Introduction of Mashad:
Every year several million people visit Mashad tourist attractions and the absolute majority of them (over 20 million) are religious travelers going there for pilgrimage. There is one major religious sight in Mashad to which all Iranian and non-Iranian Shiites go and it is the Shrine of Imam Reza, the eighth Imam of Twelver Shiites. As he has been martyred there, the name of the city is Mashhad, which means the place of martyrdom in Arabic.
Mashad itself has grown into a large industrialized city as well. In ancient times, it has been on the Silk Route passing through north east of Iran. The location, historical events and the religious reasons have all contributed to the growing importance of the city.
General Information about Mashad
Mashad or as it is commonly spelled “Mashhad”, is the second largest city of Iran in terms of population accommodating 3,615,000 people in it. It is situated at an elevation of approximately 980m above sea level and located between two local mountain ranges of Binalood and Hezar-Masjed. Mashad features a steppe climate with hot summers and cool winters. Generally it is dry and hot in summer days and gets relatively cold in winter days.
Mashad is the birthplace of several Iranian literary figures and artists including Ferdosy, the Iranian poet who saved the Persian language after Arabs’ invasion. It is believed that Tus, Ferdosy’s birthplace and a small town nearby, has been the origin of the city before it was expanded to this large scale we see these days.
History of Mashad
Beginning as a village in 9th century, it was known as Sanabad. The Abbasid Caliph, Harun, died and was buried there. Then, Imam Reza was martyred and buried next to him. The burial place of the Imam turned into a shrine to which many began to visit to show their respect. Therefore, by the end of 9th century, a dome was built on top of the grave, several buildings were constructed and lots of shops were opened around it to serve the pilgrims.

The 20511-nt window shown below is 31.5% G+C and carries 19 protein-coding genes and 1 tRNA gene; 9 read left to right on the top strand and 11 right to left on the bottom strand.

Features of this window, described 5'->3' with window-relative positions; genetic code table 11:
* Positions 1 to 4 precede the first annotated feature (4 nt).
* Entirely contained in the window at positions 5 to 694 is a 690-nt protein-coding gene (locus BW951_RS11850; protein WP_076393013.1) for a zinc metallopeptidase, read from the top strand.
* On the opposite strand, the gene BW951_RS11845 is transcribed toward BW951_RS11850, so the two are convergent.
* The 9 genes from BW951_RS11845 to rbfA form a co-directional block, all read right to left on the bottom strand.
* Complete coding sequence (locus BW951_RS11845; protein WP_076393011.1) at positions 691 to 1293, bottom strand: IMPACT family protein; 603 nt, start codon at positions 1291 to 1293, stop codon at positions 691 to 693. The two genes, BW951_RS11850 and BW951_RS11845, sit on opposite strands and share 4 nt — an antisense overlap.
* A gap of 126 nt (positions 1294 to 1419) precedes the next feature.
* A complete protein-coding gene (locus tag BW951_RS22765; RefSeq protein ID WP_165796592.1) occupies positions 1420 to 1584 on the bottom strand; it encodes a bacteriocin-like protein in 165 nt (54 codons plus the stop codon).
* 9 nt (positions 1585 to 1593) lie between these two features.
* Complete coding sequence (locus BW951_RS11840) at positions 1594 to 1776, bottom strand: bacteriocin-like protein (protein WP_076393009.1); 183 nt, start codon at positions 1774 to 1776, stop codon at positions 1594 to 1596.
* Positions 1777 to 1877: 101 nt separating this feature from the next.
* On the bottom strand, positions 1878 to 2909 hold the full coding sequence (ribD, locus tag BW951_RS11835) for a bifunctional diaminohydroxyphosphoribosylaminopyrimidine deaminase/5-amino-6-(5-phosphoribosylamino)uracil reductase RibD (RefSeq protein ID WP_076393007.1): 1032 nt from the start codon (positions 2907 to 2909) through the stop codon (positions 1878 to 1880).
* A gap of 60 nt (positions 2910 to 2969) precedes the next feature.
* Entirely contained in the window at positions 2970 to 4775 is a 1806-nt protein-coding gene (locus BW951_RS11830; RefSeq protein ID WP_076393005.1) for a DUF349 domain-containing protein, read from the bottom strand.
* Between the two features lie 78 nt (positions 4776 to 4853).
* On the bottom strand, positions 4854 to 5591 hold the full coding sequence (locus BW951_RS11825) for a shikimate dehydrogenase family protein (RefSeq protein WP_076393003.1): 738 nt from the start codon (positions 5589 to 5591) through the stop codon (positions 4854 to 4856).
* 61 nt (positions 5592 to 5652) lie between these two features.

Under Mongols’ invasion in 13th century, a large number of people whose cities, towns and houses had been demolished, began to migrate to Mashad. This was because it was almost unharmed. In around one century, the city grew largely and prospered. In 15th century, when Timurids ruled over this part of Iran, Goharshad, the wife of Shahrokh Khan, decided to build a magnificent mosque next to the shrine. This added to the importance of the sight as well as the city.
When Iran turned into Shiite branch of Islam during Safavids in 16th century, Mashad gained a lot of importance particularly after it was conquered and freed from the hand of Uzbeks by Shah Abbas I. He helped the popularity of the city by promoting pilgrimage to Mashad, built several madrases and other structures beside the shrine.
In 18th century, Mashad was the capital of Nader Shah. Under Qajars and after that the city was the target of local rulers trying to lay their hands on Mashad to have absolute control over it. In 1912, Russians bombed the sanctuary of Imam Reza and in 1994 a bomb exploded there and killed several people.
Also, Mashad has played political roles during the history led by its religious leaders. The Khorasan province used to be much larger than the present boundaries set for it and stretched over Iran’s neighboring countries. Mashad had become the largest city in the province. Today it’s the major city of Iran at the north east of the country.